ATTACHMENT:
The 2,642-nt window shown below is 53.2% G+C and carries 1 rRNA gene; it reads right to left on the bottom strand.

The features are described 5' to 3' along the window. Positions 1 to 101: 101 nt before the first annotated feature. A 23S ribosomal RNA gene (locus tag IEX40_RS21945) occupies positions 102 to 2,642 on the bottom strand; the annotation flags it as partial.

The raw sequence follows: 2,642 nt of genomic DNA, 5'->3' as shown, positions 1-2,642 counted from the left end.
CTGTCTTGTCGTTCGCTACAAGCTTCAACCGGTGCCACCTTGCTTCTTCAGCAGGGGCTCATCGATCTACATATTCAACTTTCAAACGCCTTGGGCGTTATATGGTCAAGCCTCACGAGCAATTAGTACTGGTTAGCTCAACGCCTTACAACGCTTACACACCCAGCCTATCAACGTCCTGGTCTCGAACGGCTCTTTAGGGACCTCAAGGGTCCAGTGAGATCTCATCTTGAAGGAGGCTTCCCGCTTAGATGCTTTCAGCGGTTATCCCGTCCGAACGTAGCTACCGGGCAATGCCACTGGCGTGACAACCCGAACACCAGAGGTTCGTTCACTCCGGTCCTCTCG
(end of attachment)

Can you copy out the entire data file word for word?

The 2,642-nt window shown below is 53.2% G+C and carries 1 rRNA gene; it reads right to left on the bottom strand.

The features are described 5' to 3' along the window. Positions 1 to 101: 101 nt before the first annotated feature. A 23S ribosomal RNA gene (locus tag IEX40_RS21945) occupies positions 102 to 2,642 on the bottom strand; the annotation flags it as partial.

The raw sequence follows: 2,642 nt of genomic DNA, 5'->3' as shown, positions 1-2,642 counted from the left end.
CTGTCTTGTCGTTCGCTACAAGCTTCAACCGGTGCCACCTTGCTTCTTCAGCAGGGGCTCATCGATCTACATATTCAACTTTCAAACGCCTTGGGCGTTATATGGTCAAGCCTCACGAGCAATTAGTACTGGTTAGCTCAACGCCTTACAACGCTTACACACCCAGCCTATCAACGTCCTGGTCTCGAACGGCTCTTTAGGGACCTCAAGGGTCCAGTGAGATCTCATCTTGAAGGAGGCTTCCCGCTTAGATGCTTTCAGCGGTTATCCCGTCCGAACGTAGCTACCGGGCAATGCCACTGGCGTGACAACCCGAACACCAGAGGTTCGTTCACTCCGGTCCTCTCG